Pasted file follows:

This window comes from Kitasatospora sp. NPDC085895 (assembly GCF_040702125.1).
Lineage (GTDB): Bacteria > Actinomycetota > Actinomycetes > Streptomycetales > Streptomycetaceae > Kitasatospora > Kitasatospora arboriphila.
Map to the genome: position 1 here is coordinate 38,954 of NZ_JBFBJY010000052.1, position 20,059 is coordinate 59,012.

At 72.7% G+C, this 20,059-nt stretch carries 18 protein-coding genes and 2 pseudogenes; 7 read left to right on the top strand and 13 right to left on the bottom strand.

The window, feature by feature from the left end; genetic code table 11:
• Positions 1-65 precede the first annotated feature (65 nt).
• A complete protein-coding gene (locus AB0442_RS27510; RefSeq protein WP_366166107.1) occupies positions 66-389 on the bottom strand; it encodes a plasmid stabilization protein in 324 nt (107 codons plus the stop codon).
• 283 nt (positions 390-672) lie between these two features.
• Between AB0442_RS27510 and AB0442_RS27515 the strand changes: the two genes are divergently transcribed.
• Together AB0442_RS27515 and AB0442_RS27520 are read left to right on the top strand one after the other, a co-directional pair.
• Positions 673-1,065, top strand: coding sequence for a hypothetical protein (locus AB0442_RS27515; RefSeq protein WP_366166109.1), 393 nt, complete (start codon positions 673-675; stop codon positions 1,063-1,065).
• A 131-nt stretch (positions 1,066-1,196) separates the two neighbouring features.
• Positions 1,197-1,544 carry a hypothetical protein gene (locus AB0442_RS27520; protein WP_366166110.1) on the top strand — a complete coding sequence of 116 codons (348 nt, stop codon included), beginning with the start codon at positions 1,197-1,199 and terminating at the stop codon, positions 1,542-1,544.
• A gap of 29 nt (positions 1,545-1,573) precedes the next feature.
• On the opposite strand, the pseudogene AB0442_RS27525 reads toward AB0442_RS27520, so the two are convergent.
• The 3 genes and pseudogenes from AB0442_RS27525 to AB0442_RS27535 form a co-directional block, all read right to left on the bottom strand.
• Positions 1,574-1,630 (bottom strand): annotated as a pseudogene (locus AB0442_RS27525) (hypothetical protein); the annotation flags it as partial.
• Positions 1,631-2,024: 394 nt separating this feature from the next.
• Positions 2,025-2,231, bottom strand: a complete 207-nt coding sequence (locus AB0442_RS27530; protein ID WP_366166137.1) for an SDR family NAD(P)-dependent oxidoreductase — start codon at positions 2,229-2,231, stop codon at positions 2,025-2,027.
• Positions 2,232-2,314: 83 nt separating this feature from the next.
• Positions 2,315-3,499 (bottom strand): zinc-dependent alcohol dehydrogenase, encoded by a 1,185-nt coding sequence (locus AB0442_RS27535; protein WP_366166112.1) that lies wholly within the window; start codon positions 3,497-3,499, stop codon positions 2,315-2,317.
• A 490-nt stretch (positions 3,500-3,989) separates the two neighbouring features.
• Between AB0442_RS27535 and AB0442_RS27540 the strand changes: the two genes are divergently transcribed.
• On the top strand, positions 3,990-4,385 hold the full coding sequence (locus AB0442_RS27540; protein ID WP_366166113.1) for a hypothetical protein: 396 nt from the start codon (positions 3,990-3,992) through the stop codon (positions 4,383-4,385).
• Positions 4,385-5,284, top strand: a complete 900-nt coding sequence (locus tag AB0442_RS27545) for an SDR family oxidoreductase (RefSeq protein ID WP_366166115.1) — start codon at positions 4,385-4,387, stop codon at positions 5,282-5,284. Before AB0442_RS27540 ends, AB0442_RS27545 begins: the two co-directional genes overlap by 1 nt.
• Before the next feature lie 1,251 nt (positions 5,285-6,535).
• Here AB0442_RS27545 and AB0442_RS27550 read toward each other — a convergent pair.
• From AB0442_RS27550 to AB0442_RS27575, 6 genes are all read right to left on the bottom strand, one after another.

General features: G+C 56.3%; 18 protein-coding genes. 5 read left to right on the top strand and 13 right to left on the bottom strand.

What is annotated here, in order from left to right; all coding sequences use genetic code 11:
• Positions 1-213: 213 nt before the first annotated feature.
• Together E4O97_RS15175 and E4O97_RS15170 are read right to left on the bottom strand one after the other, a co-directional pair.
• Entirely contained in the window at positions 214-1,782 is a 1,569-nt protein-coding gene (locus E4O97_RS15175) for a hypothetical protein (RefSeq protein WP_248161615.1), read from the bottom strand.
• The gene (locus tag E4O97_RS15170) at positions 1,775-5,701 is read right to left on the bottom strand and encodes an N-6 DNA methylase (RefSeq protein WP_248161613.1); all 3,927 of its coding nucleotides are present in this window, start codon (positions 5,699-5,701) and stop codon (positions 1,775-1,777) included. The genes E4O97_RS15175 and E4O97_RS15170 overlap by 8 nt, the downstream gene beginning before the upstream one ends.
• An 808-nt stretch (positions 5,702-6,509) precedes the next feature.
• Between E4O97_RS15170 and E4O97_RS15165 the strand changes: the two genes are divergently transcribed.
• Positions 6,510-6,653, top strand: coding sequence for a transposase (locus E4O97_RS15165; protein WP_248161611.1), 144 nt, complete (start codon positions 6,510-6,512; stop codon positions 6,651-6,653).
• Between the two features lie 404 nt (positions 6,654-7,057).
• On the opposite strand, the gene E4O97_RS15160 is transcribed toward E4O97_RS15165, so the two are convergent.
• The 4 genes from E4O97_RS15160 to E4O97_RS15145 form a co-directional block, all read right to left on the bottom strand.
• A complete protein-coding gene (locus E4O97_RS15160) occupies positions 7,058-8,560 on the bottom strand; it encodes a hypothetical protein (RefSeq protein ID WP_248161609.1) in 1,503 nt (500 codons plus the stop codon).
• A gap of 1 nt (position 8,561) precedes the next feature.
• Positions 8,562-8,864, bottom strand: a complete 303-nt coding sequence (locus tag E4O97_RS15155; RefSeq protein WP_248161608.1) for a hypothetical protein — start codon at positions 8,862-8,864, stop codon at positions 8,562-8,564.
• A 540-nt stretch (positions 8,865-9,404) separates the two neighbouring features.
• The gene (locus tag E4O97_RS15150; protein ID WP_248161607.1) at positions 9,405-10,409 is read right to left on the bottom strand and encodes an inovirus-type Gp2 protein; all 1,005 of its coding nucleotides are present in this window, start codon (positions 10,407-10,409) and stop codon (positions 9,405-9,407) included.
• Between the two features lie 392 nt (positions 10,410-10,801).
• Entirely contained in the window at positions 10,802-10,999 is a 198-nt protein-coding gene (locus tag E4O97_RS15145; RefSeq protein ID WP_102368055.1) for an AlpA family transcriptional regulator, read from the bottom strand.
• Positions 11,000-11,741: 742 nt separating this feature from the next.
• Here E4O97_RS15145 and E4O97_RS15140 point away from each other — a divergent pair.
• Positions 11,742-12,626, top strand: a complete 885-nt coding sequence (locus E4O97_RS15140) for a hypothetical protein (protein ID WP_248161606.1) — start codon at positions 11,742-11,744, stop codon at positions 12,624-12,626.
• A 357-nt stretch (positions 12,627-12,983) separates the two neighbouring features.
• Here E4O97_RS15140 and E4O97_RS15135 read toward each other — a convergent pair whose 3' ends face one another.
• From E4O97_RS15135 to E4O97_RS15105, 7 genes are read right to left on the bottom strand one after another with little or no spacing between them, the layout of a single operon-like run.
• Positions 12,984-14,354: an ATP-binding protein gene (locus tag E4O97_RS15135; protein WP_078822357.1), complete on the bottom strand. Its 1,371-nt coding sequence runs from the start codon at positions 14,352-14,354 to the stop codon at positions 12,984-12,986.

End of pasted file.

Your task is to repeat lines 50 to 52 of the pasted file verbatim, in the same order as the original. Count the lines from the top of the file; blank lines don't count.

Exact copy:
• Positions 11,742-12,626, top strand: a complete 885-nt coding sequence (locus E4O97_RS15140) for a hypothetical protein (protein ID WP_248161606.1) — start codon at positions 11,742-11,744, stop codon at positions 12,624-12,626.
• A 357-nt stretch (positions 12,627-12,983) separates the two neighbouring features.
• Here E4O97_RS15140 and E4O97_RS15135 read toward each other — a convergent pair whose 3' ends face one another.